Over the past several years there has been substantial interest in reducing avoidable emergency department (ED) visits. A wide variety of strategies have been employed to achieve these reductions including:
- Benefit design changes such as increasing visit copays or putting limits on the reimbursement of number of un-necessary ED visits by a single patient.
- Provider incentives through programs, such as Patient Centered Medical Homes (PCMH) to reduce the avoidable ER rate.
- Structural delivery system changes to emphasize Urgent Care Facilities and after hours primary care.
Many of these interventions rely on analytics based on NYU’s avoidable ED algorithm which uses a probabilistic algorithm based on primary diagnosis code to identify the likelihood of avoidable ED visits within populations. Several analyses have now been done that analyze the effectiveness and/or the safety of these interventions.
The first analysis was done by the Washington State Health Care Authority (HCA). It cites an over 10% decrease in ED utilization and ED PMPM costs in the first 6 months of a program instituting 7 best practices for Medicaid enrollees in the State. The best practices included the electronic exchange of information between emergency departments, patient education of ED utilizers, sharing of lists of frequent ED utilizers, development of ED care plans, guidelines and monitoring of narcotic prescribing and the periodic review of feedback reports. For more information on this program, read HCA’s report, Emergency Department Utilization: Assumed Savings from Best Practices Implementation.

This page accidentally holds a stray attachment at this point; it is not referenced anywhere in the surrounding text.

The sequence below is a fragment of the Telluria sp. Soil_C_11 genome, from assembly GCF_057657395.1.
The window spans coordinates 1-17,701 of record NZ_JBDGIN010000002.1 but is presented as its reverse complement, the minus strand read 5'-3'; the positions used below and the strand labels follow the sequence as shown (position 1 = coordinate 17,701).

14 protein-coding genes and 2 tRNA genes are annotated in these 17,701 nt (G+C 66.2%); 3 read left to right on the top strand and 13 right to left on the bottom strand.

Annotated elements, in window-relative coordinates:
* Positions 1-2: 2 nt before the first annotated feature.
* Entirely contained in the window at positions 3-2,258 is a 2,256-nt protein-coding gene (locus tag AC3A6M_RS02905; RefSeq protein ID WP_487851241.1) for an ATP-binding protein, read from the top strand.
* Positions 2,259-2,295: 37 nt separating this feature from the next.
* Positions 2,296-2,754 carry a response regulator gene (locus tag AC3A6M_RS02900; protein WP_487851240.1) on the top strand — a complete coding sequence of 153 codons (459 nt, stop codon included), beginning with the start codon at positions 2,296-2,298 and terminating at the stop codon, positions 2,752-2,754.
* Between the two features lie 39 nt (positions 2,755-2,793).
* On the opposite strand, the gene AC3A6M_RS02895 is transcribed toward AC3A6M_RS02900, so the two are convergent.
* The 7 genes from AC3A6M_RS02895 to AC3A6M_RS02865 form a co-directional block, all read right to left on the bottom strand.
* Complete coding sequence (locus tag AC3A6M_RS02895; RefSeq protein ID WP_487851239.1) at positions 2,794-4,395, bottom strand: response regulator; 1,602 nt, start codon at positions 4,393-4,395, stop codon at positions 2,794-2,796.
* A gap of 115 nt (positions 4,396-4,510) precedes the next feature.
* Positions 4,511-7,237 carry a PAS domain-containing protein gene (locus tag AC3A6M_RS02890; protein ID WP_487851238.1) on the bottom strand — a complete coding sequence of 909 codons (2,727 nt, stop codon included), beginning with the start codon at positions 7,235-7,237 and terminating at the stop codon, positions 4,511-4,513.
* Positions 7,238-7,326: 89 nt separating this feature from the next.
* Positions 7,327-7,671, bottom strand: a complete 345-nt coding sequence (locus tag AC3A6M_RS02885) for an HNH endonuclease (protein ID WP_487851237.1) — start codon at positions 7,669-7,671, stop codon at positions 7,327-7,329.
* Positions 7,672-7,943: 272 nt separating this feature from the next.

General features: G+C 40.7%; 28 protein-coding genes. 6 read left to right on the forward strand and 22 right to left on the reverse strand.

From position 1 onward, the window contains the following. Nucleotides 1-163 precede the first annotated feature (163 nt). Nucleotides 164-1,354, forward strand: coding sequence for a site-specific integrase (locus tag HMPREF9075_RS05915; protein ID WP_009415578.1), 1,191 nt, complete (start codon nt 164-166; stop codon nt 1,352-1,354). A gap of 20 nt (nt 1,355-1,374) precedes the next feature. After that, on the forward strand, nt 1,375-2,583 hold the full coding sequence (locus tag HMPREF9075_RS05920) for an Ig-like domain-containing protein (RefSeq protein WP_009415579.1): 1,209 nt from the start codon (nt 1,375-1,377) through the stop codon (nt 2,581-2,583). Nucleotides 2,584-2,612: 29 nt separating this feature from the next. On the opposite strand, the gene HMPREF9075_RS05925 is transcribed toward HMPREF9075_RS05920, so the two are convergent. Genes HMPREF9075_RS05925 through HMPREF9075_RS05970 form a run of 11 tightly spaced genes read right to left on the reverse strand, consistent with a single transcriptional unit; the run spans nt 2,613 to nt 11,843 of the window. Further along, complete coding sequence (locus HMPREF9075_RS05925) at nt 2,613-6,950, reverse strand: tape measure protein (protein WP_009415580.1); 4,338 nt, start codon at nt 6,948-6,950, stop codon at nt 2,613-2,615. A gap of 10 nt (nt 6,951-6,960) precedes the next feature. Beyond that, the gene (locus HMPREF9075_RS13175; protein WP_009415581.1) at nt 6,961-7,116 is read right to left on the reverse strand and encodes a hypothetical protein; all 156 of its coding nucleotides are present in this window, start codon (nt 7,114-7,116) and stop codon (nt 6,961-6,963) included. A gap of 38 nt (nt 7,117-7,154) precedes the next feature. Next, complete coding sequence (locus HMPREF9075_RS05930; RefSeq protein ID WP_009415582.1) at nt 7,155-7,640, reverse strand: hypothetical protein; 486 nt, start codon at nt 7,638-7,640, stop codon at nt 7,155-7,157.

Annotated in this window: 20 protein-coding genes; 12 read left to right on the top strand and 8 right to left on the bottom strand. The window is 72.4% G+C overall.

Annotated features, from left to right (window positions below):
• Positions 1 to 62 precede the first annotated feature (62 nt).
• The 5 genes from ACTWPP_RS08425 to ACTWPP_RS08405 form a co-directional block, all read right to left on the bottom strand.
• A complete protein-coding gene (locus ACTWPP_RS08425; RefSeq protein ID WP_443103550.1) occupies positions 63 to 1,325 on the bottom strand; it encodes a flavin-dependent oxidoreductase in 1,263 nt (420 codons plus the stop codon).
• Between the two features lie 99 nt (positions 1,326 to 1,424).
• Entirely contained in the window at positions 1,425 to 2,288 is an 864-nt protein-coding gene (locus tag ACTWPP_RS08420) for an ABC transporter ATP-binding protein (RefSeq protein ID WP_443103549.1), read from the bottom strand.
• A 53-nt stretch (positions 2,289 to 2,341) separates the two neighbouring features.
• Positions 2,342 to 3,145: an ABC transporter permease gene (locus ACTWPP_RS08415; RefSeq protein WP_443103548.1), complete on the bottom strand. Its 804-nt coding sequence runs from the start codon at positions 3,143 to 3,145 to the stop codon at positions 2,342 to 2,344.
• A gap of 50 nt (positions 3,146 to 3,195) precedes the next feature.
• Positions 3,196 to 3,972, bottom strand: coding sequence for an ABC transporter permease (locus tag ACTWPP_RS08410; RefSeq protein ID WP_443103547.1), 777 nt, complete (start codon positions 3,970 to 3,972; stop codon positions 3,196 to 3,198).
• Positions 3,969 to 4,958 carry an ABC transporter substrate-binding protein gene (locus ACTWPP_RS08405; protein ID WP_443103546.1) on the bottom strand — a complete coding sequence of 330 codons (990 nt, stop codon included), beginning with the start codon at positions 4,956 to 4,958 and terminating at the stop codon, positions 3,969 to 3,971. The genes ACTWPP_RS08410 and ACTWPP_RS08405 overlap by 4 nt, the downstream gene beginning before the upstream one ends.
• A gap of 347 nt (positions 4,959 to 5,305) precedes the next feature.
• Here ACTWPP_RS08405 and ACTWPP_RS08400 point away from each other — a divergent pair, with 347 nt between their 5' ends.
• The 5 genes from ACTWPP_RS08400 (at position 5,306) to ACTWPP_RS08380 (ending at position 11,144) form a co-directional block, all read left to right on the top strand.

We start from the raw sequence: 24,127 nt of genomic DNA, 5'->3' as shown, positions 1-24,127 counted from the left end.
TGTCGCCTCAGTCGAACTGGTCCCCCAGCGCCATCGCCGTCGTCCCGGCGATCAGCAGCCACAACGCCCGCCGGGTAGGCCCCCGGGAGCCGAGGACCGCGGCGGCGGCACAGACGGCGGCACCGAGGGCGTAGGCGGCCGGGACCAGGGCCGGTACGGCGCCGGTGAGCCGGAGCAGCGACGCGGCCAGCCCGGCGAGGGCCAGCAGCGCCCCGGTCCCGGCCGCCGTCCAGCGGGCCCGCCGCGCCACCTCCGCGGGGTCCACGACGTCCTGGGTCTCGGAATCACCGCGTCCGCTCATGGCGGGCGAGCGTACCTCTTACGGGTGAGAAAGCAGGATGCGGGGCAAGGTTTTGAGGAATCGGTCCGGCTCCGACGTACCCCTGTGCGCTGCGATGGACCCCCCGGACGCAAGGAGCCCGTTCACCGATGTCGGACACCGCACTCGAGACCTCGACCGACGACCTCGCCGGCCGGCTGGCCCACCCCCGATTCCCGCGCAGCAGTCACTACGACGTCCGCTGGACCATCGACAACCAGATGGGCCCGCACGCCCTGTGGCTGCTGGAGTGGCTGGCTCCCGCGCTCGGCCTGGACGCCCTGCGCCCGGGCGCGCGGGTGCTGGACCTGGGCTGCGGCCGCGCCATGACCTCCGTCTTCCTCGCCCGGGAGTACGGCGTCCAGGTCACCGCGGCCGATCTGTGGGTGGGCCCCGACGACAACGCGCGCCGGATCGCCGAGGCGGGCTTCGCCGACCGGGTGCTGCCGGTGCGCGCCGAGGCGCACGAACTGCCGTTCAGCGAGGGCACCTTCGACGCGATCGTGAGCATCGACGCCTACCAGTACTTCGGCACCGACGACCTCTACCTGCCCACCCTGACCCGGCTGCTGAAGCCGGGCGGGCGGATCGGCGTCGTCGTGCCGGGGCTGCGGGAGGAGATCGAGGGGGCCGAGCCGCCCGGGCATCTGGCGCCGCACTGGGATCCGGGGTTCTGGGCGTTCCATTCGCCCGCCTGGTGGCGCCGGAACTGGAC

The second is a peer reviewed study by ED physicians, whose conclusion was that the NYU ED algorithm did a relatively poor job in identifying an individual patient’s need for an ED visit. In this study they compared presenting complaint data with ED discharge diagnosis run through the NYU ED algorithm. They found that the presenting compliant predicted poorly whether the visit should have been avoided and that doing so could have safety consequences. While arguably the NYU ED algorithm wasn’t designed to guide individual patient decisions, the article is thought provoking and undoubtedly can be cited as an argument against ED Visit interventions. Read recent article in JAMA, Comparison of Presenting Compaint vs Discharge Diagnosis for Identifying “Nonemergency” Emergency Departement Visits for more information.
I’d expect that many more articles to be published about these interventions in the coming months and years. It will be important for informatics to be aware of these evaluations.